David W. Gorman, a combat-disabled veteran of the Vietnam War, was appointed executive director of DAV’s Washington Headquarters in 1995, holding that position until his retirement in 2011. His responsibilities included oversight of DAV’s national service, legislative and voluntary service programs. He was the organization’s principal spokesperson before Congress, the White House and the Department of Veterans Affairs. In 2015, Gorman was elected to serve on the Disabled Veterans’ Life Memorial Foundation’s board of directors where he continues to serve his fellow veterans today.
Gorman has built a reputation as one of the nation’s foremost experts regarding VA’s complex array of services and programs designed to assist America’s veterans and their families. Due to his comprehensive understanding of the VA’s inner workings, he was asked to sit on numerous VA and congressionally chartered advisory committees, as well as many ad hoc groups, to seek ways to better serve America’s veterans.
After attending Cape Cod Community College, Gorman entered the Army in 1969, serving with the 173rd Airborne Brigade, the famed “Sky Soldiers” of the Vietnam War. During a campaign to secure an area in Central Vietnam where U.S. forces suffered extremely high casualties, he was severely wounded, requiring amputation of both legs. Discharged from the Army in 1970, he joined DAV.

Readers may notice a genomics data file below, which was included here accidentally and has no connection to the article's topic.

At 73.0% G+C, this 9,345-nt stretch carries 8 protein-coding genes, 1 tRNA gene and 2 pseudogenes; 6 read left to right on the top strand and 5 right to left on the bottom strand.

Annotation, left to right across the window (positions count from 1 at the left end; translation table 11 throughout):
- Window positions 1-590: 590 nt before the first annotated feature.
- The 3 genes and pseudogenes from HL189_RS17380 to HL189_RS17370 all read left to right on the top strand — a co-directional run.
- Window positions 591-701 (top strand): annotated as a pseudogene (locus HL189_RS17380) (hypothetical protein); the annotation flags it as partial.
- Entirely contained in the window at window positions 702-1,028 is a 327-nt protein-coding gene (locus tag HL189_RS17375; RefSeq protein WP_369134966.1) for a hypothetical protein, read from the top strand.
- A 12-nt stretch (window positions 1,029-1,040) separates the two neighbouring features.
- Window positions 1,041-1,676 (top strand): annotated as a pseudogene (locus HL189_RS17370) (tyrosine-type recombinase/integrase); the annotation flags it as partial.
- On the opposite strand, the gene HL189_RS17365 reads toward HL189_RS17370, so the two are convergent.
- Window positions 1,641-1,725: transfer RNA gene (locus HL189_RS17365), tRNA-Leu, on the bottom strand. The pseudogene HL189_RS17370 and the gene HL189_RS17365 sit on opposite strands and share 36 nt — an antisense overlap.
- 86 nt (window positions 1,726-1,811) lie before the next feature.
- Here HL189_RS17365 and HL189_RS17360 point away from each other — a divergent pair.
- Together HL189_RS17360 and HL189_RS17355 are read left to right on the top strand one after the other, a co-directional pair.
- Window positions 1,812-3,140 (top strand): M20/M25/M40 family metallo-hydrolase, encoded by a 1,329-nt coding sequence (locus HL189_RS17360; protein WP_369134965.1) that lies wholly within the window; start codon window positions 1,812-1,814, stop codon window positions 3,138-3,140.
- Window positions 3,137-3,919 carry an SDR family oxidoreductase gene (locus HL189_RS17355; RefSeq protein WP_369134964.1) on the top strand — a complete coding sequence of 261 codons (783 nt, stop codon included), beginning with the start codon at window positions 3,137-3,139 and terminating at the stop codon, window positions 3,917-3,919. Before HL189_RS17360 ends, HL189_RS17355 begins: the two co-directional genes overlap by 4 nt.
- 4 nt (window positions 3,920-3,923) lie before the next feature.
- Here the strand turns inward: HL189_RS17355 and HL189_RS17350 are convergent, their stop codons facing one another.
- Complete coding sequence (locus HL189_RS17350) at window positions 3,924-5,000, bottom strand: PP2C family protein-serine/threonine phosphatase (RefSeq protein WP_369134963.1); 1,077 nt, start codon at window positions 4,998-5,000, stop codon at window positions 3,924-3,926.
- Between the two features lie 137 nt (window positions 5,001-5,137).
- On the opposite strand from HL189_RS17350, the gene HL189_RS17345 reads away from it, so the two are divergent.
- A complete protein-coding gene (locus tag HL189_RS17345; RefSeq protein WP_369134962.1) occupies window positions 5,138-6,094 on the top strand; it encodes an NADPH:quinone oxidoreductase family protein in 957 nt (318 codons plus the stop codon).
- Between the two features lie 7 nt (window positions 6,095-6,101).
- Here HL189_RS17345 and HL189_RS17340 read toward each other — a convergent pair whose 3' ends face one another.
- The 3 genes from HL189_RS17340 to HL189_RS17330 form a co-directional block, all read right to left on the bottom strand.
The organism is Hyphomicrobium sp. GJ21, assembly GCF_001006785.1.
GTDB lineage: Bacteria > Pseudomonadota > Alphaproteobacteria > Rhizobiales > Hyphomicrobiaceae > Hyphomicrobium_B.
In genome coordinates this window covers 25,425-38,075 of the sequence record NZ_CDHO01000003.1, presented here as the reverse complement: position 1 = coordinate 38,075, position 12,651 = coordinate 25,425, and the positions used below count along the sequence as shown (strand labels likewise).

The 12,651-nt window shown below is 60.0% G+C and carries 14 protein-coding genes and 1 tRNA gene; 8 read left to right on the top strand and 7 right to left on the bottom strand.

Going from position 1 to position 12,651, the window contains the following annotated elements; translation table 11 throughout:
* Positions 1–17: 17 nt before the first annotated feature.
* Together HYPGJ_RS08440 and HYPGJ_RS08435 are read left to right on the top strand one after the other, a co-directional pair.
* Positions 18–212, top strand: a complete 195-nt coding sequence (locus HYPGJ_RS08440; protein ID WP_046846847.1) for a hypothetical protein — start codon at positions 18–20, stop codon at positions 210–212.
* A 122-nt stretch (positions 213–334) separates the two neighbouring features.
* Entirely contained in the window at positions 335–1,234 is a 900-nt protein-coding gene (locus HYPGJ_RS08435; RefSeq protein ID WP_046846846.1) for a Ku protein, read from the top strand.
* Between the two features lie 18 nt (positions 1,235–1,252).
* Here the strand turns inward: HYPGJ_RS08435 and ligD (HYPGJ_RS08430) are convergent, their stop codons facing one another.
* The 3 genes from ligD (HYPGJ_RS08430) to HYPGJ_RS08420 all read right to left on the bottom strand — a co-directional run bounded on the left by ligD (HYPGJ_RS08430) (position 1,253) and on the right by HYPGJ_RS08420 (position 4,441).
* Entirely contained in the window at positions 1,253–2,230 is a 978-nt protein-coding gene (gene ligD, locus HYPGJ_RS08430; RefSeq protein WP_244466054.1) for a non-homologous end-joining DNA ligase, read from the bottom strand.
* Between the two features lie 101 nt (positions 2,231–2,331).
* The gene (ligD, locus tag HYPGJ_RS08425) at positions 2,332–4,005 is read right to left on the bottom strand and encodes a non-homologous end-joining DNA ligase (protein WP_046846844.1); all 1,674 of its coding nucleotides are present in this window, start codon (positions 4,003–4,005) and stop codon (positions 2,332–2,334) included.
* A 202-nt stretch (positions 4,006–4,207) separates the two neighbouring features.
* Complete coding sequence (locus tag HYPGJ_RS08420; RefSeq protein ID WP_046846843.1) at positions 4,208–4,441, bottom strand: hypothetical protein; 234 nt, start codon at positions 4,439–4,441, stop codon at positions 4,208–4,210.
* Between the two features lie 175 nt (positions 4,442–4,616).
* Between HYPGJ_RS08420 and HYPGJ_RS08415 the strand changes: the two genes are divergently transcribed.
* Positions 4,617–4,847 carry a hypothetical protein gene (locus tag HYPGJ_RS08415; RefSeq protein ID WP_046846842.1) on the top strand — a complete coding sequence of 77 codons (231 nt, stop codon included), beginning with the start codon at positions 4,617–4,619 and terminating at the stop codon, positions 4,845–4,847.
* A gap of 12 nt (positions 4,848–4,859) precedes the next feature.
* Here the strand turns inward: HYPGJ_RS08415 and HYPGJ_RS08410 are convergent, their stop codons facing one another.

Gorman became a national service officer in DAV’s Boston office in 1971, rising to the post of supervisor of the organization’s Providence, Rhode Island, office the following year. In 1975, he was assigned to DAV’s national appeals staff, which represents veterans in claims before the VA Board of Veterans Appeals in Washington, D.C. He was later promoted to supervisor.
In 1981, Gorman assumed management duties in DAV’s national service program at DAV’s Washington Headquarters. He was promoted to assistant national legislative director for medical affairs in 1983 and deputy national legislative director in 1994.
In 2015, Gorman was appointed by then-President Barack Obama to the Commission on Care, a bipartisan commission created to develop recommendations for improving access to quality VA health care.
Gorman also proudly serves on the board of directors for Camp Corral—a week of non-stop fun for the children of wounded, injured, ill, or fallen military members. As a disabled veteran and a father of five children, he uses his wealth of personal and professional experience to help guide the growth of Camp Corral and provide insight into working with military families.
Gorman and his wife, Paula, live in Simpsonville, South Carolina.